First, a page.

Thinc session examines need for jobs with dignity for migrants in urban areas, policy changes needed

It may fall on the private sector, as much as the government, to figure how to change this if India has to sustainably grow. What can be done in terms of corporate policy and labour policy to improve livelihoods?

Since the pandemic began, “migration” in India has gained a negative connotation. But the problem may not be migration itself, but the fact that large chunks of migrants come from source states or regions that are facing acute economic distress. In the destination areas, there is the problem of finding jobs with dignity, coupled with states that are politically driven to keep migrants out. It may fall on the private sector, as much as the government, to figure how to change this if India has to sustainably grow. What can be done in terms of corporate policy and labour policy to improve livelihoods?

The latest edition of Indian Express Thinc, presented by Omidyar Network India, focused on this subject, starting with thoughts from keynote speaker Meher Pudumjee, chairperson of Thermax Limited. In September last year, Thermax joined hands with like-minded corporates across Mumbai, Pune and Ahmedabad, in partnership with NGO Dasra, to launch an initiative called SoCo or Social Compact to ensure greater dignity and equity for industry-employed informal workers in India. The initiative aims at assuring certain standards for the workforce, including safety at the workplace and social security cover.

Speaking about SoCo, Pudumjee said it mainstreams the aspiration that “a responsible business is equal to a successful business”.

“SoCo aspires to address a million informal workers spread across the ecosystem of 150 companies in India. It started as a pilot phase with just 15 companies. It’s a self-driven journey by companies who are committing to ensure a set of standards for their workforce,” Pudumjee said, citing the example of health insurance, which is usually set for a minimum of one year, despite the fact that some employees stay for only six months. How can companies ensure that they get insurance for that period?

Similar concerns set the tone for a panel discussion, hosted by Udit Misra, Deputy Associate Editor, The Indian Express, which followed the keynote speech. Pudumjee was joined by Rajiv Khandelwal, founder of Aajeevika Bureau; Manish Sabharwal, chairman of TeamLease; Radhicka Kapoor, fellow at ICRIER and Deepak Mishra, professor at JNU.

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Mishra, who has recently come out with an edited volume on contemporary migration in India, shed light on what’s holding back employment generation for migrant workers. He stressed on the fact that migration flows in India are incredibly diverse and there are specific patterns of vulnerabilities associated with them.

“The first thing for a policy maker is to move away from a generalised description of migrant workers to look at the specificities of groups of migrant workers and how they are incorporated in the larger labour market,” he said.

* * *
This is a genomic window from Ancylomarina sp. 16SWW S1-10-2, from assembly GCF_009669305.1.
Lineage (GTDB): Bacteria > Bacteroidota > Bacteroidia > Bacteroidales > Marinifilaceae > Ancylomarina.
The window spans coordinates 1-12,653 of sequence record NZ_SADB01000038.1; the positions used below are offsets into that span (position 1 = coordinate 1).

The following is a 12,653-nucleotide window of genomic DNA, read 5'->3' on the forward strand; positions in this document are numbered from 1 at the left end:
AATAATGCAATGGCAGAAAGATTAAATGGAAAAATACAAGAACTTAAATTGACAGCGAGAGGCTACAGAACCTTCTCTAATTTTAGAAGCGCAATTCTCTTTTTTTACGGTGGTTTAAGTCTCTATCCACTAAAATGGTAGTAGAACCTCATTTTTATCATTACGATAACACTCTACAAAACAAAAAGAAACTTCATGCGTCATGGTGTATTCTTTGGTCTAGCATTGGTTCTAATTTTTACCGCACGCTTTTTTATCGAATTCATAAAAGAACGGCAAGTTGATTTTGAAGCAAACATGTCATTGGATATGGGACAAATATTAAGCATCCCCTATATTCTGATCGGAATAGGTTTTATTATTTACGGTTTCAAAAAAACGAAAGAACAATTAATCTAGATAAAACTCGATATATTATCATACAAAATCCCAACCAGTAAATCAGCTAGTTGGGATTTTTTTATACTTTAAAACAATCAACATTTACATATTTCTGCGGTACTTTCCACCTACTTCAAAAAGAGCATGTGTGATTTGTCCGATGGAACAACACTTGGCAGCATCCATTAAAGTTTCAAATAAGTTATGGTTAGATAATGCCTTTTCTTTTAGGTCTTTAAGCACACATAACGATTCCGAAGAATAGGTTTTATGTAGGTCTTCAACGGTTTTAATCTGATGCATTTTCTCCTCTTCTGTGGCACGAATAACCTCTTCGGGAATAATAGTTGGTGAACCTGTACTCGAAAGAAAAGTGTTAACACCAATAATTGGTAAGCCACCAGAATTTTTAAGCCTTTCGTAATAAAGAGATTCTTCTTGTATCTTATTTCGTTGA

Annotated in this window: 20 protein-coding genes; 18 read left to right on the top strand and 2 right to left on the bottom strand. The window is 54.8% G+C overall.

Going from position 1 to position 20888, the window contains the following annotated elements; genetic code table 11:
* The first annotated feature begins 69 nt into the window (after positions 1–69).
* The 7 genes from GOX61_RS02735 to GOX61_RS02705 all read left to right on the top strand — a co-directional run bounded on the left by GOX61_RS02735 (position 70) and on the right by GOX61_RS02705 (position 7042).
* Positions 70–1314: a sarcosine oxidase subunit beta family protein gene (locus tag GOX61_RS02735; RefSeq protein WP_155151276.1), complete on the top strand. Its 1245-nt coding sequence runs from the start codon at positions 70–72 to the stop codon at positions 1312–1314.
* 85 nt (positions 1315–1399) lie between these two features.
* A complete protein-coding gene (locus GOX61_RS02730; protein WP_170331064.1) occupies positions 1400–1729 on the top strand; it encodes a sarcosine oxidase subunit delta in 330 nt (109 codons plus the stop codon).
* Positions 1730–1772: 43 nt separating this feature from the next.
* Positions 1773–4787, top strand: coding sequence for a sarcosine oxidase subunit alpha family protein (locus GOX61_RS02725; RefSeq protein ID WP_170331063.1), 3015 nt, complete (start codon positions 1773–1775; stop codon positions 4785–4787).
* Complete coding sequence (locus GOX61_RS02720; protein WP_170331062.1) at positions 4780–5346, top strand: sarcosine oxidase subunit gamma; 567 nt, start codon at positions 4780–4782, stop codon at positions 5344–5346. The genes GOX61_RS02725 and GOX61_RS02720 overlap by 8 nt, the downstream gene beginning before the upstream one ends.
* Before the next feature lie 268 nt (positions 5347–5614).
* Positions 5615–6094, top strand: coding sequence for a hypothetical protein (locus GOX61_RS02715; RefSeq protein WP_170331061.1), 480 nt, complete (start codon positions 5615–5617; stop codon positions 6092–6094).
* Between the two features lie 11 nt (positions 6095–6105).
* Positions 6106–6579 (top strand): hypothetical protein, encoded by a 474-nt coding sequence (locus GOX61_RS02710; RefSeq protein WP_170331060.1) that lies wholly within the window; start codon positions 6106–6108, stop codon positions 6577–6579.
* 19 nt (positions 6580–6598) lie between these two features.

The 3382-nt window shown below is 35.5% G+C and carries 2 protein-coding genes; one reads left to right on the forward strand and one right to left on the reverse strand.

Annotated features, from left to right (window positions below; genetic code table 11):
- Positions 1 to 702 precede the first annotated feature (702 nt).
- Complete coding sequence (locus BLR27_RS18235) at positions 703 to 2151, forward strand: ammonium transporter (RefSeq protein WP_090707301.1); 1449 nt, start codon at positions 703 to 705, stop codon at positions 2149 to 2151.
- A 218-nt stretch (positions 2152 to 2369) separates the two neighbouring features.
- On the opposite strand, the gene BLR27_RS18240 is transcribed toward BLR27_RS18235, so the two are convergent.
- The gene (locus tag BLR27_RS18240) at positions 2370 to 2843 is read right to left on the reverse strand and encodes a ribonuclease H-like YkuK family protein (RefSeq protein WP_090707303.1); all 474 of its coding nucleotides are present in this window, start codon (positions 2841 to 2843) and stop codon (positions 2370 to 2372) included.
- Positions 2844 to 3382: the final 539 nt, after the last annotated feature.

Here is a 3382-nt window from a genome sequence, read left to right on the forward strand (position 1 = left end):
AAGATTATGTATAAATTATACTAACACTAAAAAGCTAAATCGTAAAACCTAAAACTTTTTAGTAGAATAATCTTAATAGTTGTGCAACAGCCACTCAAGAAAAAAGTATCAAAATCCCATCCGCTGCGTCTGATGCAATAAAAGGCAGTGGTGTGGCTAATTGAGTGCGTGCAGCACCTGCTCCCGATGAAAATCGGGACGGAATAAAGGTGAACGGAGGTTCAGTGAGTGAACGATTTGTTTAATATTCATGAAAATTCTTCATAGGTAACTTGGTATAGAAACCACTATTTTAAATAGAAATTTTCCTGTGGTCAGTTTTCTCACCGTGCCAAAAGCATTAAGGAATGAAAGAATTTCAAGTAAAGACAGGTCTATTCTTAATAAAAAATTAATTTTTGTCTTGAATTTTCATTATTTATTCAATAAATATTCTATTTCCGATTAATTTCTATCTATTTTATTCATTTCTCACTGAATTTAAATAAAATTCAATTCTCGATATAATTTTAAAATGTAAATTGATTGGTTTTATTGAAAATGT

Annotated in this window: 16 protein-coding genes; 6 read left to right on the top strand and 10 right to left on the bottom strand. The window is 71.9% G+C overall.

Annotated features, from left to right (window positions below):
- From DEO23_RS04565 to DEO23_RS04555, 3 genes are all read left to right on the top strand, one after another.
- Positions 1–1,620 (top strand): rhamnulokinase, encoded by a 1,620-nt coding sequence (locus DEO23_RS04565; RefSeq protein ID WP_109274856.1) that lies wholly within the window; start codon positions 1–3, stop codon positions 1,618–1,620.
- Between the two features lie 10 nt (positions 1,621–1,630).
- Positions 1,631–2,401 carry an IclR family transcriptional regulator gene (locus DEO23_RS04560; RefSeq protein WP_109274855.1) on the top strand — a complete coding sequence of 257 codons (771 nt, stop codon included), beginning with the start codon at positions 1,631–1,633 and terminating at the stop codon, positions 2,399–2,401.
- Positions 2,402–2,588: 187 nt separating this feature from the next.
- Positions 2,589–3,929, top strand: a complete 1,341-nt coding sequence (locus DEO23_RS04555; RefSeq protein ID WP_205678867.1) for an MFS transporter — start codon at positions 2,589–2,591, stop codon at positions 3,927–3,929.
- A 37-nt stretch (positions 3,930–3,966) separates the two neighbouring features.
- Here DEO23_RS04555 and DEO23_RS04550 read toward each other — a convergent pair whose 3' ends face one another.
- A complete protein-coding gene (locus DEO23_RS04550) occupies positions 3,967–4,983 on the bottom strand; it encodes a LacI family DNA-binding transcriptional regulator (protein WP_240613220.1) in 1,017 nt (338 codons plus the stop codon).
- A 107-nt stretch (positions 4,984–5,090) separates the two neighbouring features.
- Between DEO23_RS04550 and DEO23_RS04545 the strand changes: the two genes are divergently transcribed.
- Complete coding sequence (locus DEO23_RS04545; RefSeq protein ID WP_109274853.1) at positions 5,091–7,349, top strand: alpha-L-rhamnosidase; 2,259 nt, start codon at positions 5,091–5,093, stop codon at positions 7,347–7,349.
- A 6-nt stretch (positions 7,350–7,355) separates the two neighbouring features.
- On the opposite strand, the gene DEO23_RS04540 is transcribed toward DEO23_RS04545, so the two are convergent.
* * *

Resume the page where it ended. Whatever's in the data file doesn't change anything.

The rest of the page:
Policy makers will have to start with addressing structural vulnerabilities in origin areas, not to reduce or to stop migration, rather to have evidence to argue that minimal targeted interventions, like investment in rural health and education, improve the bargaining power of migrant workers.

Assessing the impact of Covid on India’s already strained migrant workforce, Kapoor said that it was “the circular migrant who bore the brunt last year”.

Kapoor was looking at cross-country studies which show that productivity in urban areas is about 7-8 times that of productivity in rural areas. The High Powered Expert Committee (HPEC) on Urbanisation in 2011 made an observation that despite this relatively high growth, the Indian economy had witnessed less urbanisation that would have been normally expected at that level of growth and development. This meant that while people were moving to cities, the ability of the cities to actually absorb this labour force productively was limited.

She explained, “Basically the ability of the manufacturing sector to exercise a pull away from the agricultural sector has been weaker than normally expected…so where were people being employed? They were either ending up in the construction sector or informal services sector. The fact that basically cities were generating relatively lacklustre employment opportunities meant that much of this migration was circular and reverse in nature and not permanent.”

Looking at what policies are needed to change the situation, Sabharwal said that the tool available is structural productivity of our regions, sectors, firms and individuals. He said, “Urbanisation is an unstoppable and actually a powerful technology for prosperity. Urbanisation isn’t shoving more people into [existing cities]. It’s creating more cities with more than a million people. We need better cities is the debate here…My submission is that we have run out of fiscal room and all those solutions may not solve the problem. Let’s just focus on making our cities better and structural changes to the Indian economy…”

Khandelwal, the founder of Aajeevika Bureau, which has collaborated in SoCo’s initiatives, pointed out that if Covid added to an existing migrant crisis last year, this year people went back to cities quickly, warnings were not heeded and people got jobs. “There was no employment crisis. It is actually a wage, quality of work and work condition crisis, which already existed, and that has continued,” he said. The changes are that wages are down, number of days of work are down, a number of markets that were hosting waged workers have moved to piece-rated work. The minimum wage crisis continues to unspool, too.

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